116 3rd St SE
Cedar Rapids, Iowa 52401
IOWA CITY - Ultimately, you can provide camel-rides for the kids and the finest meats and cheeses for the adults.
But the “stadium experience” at Kinnick Stadium will only be optimal for Hawkeye fans once Iowa again starts getting victories against the caliber of foe it faced there Saturday.
Wisconsin was very Wisconsin-ish when it mattered most, and pounded down Iowa, 28-9. Had the Hawkeyes seized first-half chances in the red zone and proceeded to finish off their 22nd-ranked foe, Kinnick would have had the decibel level of a jackhammer.
But by late in the game, the only noise of note was made by the Badgers.
The Hawkeyes haven't scored a touchdown in their last seven quarters of regulation. That's not entertainment.
While the play's the thing, it's easy to veer off into more trivial territory when the headliners take you there. So it was Friday when Iowa offensive line coach Brian Ferentz issued the following statement on Twitter:
I know that the stadium experience is lacking but this team needs your support - do it on your own. Best fans in the country! #MelroseMagic
There was no follow-up tweet with an explanation, so people were left to come to their own conclusions. Many did, citing a barrage of advertisements, the choices in the pumped-in stadium music, and the quality of the audio in certain portions of the stadium..
Mostly, people seem to hate the quantity of ads. On the stadium's first-year video board, an insurance company's name is imposed on an image of an American flag shown as the national anthem is played. Everything is a cash-grab these days, and that's certainly not just an Iowa thing.
The coaches want an atmosphere that will appeal to recruits in attendance, and they want every means at their disposal toward a maximum home-field advantage. That means blood-pumping music at the right times, music that has some connection to 2013.
“I saw (the tweet), I agree with him,” said Iowa Athletics Director Gary Barta before Saturday's game. “Hawkeye fans are the best, but at this point, we need to go play the game.
“We'll keep going on game-day experience. It's a great experience. At this point, I haven't thought about it much because it's Saturday and the No. 1 priority is to play the game, win the game, and go from there.”
Iowa goes to places where the music and p.a. are utilized to great effect to rouse the crowd and rattle the visiting team, especially when the visitors have the ball. Ohio State was one such place. So was Iowa State.
Everything seems to trickle down from the NFL to college ball, and so do the walls of stadium sound triggered by high-tech versions of disc jockeys.
“To me,” Kirk Ferentz said, “ ‘lacking' would be - it's kind of like our facilities right now. We've got as good an indoor facility as you're going to find. And I think nationally, in next July, you'll say that about our entire facilities.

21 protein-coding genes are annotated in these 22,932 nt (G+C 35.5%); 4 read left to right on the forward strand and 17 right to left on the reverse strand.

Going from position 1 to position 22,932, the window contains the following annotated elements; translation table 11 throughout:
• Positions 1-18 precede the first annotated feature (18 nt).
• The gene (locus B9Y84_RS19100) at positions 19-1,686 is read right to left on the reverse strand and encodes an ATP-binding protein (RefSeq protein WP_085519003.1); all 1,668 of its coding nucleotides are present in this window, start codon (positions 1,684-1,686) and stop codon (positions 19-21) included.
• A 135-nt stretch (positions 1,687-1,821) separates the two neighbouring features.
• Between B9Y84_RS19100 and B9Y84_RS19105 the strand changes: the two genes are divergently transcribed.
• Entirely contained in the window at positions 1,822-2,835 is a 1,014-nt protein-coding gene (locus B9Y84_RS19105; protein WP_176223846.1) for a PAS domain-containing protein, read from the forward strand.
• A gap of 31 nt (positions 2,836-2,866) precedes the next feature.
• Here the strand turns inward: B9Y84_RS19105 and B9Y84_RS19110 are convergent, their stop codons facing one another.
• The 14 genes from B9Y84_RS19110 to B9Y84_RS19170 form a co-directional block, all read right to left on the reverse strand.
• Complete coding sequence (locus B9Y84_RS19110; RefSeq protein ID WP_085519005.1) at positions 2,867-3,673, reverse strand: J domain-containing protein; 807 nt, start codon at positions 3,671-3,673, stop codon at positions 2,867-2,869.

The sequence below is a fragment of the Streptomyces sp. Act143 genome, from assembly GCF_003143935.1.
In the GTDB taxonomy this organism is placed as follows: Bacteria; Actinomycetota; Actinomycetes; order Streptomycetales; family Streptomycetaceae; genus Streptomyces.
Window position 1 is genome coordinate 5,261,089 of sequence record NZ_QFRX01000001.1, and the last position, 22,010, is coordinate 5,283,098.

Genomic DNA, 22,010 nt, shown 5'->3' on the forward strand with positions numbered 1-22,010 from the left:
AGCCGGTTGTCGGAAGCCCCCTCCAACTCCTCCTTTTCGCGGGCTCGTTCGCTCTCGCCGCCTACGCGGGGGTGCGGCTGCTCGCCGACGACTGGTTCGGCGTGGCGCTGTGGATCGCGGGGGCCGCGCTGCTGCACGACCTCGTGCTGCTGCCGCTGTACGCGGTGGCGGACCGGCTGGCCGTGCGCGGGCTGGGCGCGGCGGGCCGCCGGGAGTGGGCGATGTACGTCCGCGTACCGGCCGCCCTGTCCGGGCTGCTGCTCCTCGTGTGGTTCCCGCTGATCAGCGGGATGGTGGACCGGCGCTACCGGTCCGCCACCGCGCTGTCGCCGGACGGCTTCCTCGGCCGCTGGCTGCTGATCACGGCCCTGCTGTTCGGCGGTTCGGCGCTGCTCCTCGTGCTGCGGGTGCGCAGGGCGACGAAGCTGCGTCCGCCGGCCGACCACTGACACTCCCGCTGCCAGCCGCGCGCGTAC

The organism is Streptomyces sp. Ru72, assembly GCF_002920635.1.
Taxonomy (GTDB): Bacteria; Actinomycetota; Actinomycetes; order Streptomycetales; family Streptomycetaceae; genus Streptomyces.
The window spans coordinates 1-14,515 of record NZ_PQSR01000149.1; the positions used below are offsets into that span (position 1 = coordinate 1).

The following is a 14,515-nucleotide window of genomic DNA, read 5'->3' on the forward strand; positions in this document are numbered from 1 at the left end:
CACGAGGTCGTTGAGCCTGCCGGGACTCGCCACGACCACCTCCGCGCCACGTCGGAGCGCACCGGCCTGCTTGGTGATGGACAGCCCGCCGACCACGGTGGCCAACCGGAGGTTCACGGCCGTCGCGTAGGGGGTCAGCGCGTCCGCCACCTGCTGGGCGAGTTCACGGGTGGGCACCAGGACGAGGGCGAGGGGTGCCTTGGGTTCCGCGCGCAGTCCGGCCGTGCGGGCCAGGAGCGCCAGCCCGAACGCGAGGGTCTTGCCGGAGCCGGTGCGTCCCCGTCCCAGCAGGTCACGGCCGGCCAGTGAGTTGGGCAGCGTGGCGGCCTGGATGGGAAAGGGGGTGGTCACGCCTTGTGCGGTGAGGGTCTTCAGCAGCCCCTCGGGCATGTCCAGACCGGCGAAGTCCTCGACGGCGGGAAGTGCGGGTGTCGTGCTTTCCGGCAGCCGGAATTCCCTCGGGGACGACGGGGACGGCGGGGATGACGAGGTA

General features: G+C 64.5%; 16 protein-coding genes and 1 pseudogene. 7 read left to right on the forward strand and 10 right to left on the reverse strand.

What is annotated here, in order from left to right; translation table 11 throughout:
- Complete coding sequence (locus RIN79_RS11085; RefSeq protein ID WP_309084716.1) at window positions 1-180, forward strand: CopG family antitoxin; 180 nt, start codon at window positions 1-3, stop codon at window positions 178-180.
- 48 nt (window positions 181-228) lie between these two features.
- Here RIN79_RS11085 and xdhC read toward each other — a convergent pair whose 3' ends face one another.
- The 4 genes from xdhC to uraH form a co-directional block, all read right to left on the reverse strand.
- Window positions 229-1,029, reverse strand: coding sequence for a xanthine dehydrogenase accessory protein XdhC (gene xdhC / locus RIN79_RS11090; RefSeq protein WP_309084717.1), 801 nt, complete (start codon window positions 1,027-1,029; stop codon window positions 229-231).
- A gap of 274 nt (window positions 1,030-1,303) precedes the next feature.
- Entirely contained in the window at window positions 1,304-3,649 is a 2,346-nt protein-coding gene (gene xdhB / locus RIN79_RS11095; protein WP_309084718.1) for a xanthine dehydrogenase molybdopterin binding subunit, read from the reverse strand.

“We're kind of going through that with our stadium a little bit. We go into venues where the sound system and the scoreboards are pretty good. And we got the first phase up right now, the scoreboards are outstanding. And a year from now the sound system will be, I think, where we all want it to be. And to me I think it's just a matter of us trying to be where everybody else is at.”
There was an important addition to the end of Ferentz's comments on the matter:
“It's our job to generate the electricity and the energy.”
That's what we in the news biz call burying the lead. The best and most daunting stadium noise is organic. Meaning, it comes from a crowd that is either reacting to good play from its team or is goading its team to make good plays.
That noise was real and it was spectacular in almost the entire first half when the Hawkeyes' defense was silencing Wisconsin's excellent offense. It was dialed down when the Badgers hit on a 44-yard TD pass for a 7-6 lead late in the half. Things got even quieter later.
If Iowa had cashed its two first-half red zone appearances for touchdowns instead of field goals, those who were here might still have ringing in their ears.
Instead, an enduring image from the day was red pom pons.
They were one-third of the red, white and blue pom pons fans waved during the national anthem, to honor America's military and veterans. The red poms apparently left an impression on the television audience, making it look like it was the Badgers who were the ones being honored. Some Hawkeye fans who watched the game on the tube sounded like it made them, well, see red.
Some days, you just can't win. At anything.